Apparently I’m not so different from my son, when it comes to coping (or not) with complex emotions. Do you remember my post from way back in July, regarding the doctor who refused to refer us to a specialist group, for want of an ‘official diagnosis’? Well, as it turns out, that doctor was in fact the Head of Paediatrics at our local hospital.
It also turns out he had his head up his arse.
I can only assume it was down to having a strip torn off him for releasing information about Twig to his father, over the phone, while we were in the middle of a lengthy and bitter court battle. Explain to me how exactly one can prove identity over the telephone? Besides which, this bloke had never even met us at this point, so he was completely unqualified to be saying anything!
And yes, it was brought up in court. A claim that I was ‘making up’ my son’s condition in order to be difficult and delay proceedings. Yeah, right. I’d been trying to get rid of these people for over three years! Nice angle, though; using Twig’s condition as a method of proving how unfit I was to be his primary caregiver.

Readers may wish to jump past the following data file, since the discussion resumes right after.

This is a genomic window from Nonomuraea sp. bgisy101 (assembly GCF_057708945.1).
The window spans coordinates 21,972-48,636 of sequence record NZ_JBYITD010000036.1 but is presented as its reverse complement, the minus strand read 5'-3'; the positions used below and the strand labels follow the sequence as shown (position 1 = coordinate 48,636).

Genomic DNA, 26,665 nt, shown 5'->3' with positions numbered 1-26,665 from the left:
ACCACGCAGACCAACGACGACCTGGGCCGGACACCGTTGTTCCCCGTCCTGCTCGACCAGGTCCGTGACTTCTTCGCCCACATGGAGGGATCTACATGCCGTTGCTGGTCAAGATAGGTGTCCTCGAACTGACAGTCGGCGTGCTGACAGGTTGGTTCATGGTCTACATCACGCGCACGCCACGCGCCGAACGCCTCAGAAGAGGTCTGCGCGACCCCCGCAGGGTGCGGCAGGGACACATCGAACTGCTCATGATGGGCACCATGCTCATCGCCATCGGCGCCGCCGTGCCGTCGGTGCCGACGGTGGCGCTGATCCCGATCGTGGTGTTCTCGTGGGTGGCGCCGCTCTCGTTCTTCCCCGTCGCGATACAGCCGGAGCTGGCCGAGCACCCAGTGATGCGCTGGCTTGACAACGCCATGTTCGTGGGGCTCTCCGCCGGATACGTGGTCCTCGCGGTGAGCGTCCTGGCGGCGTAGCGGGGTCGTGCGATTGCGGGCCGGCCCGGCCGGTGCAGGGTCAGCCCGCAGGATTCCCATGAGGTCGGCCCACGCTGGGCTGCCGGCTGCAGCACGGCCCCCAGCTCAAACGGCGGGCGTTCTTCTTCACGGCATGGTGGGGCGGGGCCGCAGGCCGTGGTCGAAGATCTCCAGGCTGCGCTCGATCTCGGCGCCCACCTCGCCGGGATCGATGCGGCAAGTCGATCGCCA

There’s no phrase more fitting for this recollection than, “Bitch, please.”
Anyway. As I was saying the doctor who barely knew us and who got a stern waggy finger from me, oddly enough, didn’t feel like giving us any help. At all. I wasn’t surprised, and I’ve really passed the stage of being disappointed. Nearly seven years, and the only support we’ve had has been either hopelessly flawed or just too expensive for me to keep up for any length of time.
A few months ago, Twig’s ‘proper’ doctor, who I adore, finally returned from maternity leave. As someone who’s actually familiar with us, and with some measure of how well he’s developing, or isn’t.. she agreed to refer him for assessment at a Specialist Unit. Strange mixture of reactions, at that point, for me…
Sorry, how weird, I had to pause to read the mail, which included a summary letter from her, from our last appointment. Ha. And my mother in the other window asking ‘do you still do that blog thingy?’
Go away, universe!